About Ovarian Cancer
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Ovarian cancer is a gynecologic cancer that originates in the ovaries. Women have two ovaries that produce ova (eggs) and are the main source of women’s female hormones, progesterone and estrogen. The ovaries are made up of three kinds of tissue:
- epithelial cells that cover the ovaries
- germ cells that make the ova inside of the ovary
- stromal cells that make most of the female hormones
Though ovarian cancer can start anywhere in the ovary, most ovarian cancers start in the epithelial cells and produce epithelial ovarian tumors. Ovarian cancer begins when normal ovarian cells begin to grow in an abnormal and uncontrolled manner, producing tumors.
Three similar cancers
There are two cancers that are similar to ovarian cancer in symptoms and treatment. They are fallopian tube cancer and primary peritoneal cancer. Fallopian tube cancer originates in the fallopian tubes (the tubes that connect the ovaries to the uterus), and primary peritoneal cancer is cancer of the peritoneum (the tissue covering the entire abdominal area and its organs).
Fallopian tube cancer treatment is similar to epithelial ovarian cancer. Symptoms are commonly abdominal pain and a vaginal leak. It occurs more frequently in women with a genetic predisposition. As researchers learn more about ovarian and fallopian tube cancers, they are finding that some cases of ovarian cancer may actually be fallopian tube cancer. Fortunately, for patients, the doctors who treat the cancers, the staging processes used and the treatments are the same.
Primary peritoneal cancer also occurs more frequently in women with a genetic predisposition, and it can occur in women who have had both their ovaries and fallopian tubes removed. Though there is a medical distinction between ovarian and primary peritoneal cancer, the treatments are very similar.
In all three cancers (ovarian, primary peritoneal and fallopian tube), the individual cancer cells look similar under the microscope (histology) and respond similarly to aggressive surgery and chemotherapy. Doctors at Northwestern Memorial consider them similarly, and the risk factors for all three cancers are similar. When we mention epithelial ovarian cancer or ovarian cancer, we are including all three of these cancers.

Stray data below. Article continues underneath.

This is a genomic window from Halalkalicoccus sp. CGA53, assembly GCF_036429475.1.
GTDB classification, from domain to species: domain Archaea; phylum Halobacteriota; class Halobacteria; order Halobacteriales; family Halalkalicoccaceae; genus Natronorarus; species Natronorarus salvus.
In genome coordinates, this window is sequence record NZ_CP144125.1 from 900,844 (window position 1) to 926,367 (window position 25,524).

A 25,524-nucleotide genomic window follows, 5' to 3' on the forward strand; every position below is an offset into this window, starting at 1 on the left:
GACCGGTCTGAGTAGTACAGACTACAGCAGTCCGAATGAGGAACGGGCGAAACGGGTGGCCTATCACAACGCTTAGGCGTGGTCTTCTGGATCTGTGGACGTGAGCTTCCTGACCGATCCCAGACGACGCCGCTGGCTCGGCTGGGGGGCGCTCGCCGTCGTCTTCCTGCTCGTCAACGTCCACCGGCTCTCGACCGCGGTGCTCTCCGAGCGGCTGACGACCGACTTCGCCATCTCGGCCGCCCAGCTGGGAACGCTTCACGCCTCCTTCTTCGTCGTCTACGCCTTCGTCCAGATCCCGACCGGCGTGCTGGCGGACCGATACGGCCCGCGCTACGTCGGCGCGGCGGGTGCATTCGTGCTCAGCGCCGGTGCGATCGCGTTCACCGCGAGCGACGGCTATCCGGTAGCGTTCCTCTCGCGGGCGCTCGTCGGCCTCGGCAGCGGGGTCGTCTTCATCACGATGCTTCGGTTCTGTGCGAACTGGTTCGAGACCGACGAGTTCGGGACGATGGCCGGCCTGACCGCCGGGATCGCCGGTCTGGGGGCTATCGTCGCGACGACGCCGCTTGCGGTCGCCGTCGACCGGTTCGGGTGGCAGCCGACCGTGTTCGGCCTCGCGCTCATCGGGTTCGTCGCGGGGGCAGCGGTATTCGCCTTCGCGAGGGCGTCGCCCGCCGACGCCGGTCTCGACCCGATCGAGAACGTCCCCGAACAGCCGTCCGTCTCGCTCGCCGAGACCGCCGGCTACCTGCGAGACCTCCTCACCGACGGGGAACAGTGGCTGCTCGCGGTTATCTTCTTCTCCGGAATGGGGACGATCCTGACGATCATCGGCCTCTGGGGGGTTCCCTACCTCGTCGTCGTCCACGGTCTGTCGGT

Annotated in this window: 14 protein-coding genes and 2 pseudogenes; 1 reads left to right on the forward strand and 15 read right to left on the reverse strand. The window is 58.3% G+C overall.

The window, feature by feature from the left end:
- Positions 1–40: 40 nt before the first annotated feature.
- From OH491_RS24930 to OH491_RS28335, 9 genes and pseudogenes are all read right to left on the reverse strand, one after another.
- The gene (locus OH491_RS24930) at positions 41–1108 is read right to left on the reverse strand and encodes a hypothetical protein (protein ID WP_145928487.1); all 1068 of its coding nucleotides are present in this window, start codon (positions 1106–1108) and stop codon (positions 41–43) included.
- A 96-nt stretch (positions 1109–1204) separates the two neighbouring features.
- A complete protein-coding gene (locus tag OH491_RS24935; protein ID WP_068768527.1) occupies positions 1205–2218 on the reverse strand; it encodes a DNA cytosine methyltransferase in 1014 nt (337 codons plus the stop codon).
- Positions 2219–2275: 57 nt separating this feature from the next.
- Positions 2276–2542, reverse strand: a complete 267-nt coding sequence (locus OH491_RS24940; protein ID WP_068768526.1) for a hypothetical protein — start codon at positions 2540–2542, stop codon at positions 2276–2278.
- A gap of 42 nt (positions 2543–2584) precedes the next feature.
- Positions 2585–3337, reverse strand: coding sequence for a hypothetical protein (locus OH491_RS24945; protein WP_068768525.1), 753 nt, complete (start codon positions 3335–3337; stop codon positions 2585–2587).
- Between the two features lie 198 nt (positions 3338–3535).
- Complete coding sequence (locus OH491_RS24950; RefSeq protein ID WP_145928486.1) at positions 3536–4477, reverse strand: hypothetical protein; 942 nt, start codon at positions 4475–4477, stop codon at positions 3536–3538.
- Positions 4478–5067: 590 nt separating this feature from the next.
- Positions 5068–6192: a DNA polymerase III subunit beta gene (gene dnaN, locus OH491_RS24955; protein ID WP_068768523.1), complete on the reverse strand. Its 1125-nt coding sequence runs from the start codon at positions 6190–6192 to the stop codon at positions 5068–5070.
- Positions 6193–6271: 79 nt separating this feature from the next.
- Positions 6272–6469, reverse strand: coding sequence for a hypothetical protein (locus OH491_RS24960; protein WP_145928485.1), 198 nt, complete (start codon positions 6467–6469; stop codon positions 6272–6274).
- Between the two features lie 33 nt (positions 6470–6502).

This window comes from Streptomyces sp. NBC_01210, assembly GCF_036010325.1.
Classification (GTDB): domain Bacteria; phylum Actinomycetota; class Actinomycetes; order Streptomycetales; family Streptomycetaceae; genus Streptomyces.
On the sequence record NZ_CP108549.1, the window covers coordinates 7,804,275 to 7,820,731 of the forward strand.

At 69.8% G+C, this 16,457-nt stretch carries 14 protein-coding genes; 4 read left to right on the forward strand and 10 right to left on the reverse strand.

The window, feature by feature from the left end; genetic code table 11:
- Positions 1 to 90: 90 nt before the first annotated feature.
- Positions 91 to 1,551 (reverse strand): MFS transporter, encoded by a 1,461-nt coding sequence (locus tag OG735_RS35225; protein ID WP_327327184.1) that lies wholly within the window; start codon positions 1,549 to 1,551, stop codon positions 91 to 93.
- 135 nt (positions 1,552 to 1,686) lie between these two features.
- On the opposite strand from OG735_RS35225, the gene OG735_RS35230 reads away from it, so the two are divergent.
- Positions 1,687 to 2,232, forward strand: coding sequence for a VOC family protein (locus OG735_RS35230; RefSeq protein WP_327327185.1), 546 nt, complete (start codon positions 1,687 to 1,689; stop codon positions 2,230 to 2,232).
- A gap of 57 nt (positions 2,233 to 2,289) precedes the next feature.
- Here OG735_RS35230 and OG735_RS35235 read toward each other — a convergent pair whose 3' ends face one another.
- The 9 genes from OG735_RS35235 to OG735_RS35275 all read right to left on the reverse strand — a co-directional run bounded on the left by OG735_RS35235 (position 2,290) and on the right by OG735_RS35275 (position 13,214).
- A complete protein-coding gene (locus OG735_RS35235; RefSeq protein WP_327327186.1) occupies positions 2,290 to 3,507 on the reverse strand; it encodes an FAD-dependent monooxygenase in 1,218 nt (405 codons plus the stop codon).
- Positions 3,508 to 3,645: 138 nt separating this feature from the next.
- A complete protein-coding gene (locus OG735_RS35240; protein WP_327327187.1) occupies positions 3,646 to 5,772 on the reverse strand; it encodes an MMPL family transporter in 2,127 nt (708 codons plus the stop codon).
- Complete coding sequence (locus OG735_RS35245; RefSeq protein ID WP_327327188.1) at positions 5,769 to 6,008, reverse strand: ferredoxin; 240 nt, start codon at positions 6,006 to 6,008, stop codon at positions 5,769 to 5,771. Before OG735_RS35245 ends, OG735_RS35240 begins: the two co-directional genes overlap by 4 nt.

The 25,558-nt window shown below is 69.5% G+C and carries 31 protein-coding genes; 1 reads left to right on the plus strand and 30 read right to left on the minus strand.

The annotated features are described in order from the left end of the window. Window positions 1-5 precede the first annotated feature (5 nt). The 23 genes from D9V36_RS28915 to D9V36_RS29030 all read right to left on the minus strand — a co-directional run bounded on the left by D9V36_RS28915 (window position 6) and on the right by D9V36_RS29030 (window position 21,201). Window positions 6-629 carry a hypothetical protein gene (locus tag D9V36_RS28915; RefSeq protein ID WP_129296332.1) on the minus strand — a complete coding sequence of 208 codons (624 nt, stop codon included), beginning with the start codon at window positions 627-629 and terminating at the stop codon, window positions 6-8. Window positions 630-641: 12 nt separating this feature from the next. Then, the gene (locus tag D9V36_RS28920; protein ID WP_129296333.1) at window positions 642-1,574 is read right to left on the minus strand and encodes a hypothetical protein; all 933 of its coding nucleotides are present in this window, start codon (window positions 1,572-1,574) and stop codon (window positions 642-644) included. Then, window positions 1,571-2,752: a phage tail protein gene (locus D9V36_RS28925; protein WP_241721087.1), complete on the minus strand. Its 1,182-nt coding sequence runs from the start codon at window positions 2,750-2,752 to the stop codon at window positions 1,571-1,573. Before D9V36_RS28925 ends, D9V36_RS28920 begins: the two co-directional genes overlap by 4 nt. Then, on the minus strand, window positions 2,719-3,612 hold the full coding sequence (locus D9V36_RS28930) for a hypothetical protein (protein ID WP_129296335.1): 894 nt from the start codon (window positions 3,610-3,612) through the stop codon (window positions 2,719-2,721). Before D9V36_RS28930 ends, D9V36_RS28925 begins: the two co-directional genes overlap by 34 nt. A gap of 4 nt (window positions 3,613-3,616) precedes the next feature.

Once ovarian cancer is diagnosed, the grade and stage of the cancer will be determined.
- Grade refers to how aggressive individual cells look.
- Stage describes whether the cancer has spread and, if so, how much.
Are all ovarian tumors cancerous? No.
There are many types of ovarian tumors, and not all of them are cancerous. Many ovarian tumors turn out to be benign (non-cancerous) tumors. Tumors are considered cancerous when they can:
- Spread to other places (metastasize)
- Grow into surrounding tissues (invade)
- Return in the future, even after they’ve been removed (recur)
Types of ovarian tumors are:
- Benign epithelial tumors—they do not spread and don’t typically lead to serious illness
- Tumors of low malignant potential (LMP tumors)—also referred to as borderline tumors
- Epithelial ovarian cancers—they make up nearly 90 percent of all ovarian cancers, and the cancer cells are classified by grade, depending on how closely they resemble normal cells
- Germ cell tumors—originate in the germ cells of the ovaries. These tumors can happen in younger people and can be very curable
- Sex cord stromal tumors—originate in the sex cord stromal cells of the ovary and produce extra hormones that lead to symptoms
Borderline or LMP tumors are confusing to patients and doctors alike. Most often, they do not have cancerous behavior. However, a small percentage of these tumors will display features of cancer, such as spreading to other tissue or recurring in the future. Features of the tumor and the stage it is in can help your doctor describe the possible behavior of the tumor and treatment and follow-up options.
There are other forms of ovarian cancer and ovarian abnormalities. For more information about ovarian cancer, please refer to our health encyclopedia.
The ovarian cancer section was made possible by a generous grant from Bears Care.